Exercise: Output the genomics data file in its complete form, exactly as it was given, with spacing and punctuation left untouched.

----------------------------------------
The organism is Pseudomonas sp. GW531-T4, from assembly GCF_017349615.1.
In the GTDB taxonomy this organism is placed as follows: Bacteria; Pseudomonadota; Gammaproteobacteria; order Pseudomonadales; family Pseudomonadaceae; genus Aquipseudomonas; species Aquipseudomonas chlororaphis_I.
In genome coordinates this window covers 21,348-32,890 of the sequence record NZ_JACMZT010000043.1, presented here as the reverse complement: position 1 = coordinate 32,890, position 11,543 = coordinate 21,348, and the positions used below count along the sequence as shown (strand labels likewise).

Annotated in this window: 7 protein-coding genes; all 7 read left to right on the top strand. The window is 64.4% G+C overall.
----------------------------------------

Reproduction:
The organism is Pseudomonas sp. GW531-T4, from assembly GCF_017349615.1.
In the GTDB taxonomy this organism is placed as follows: Bacteria; Pseudomonadota; Gammaproteobacteria; order Pseudomonadales; family Pseudomonadaceae; genus Aquipseudomonas; species Aquipseudomonas chlororaphis_I.
In genome coordinates this window covers 21,348-32,890 of the sequence record NZ_JACMZT010000043.1, presented here as the reverse complement: position 1 = coordinate 32,890, position 11,543 = coordinate 21,348, and the positions used below count along the sequence as shown (strand labels likewise).

Annotated in this window: 7 protein-coding genes; all 7 read left to right on the top strand. The window is 64.4% G+C overall.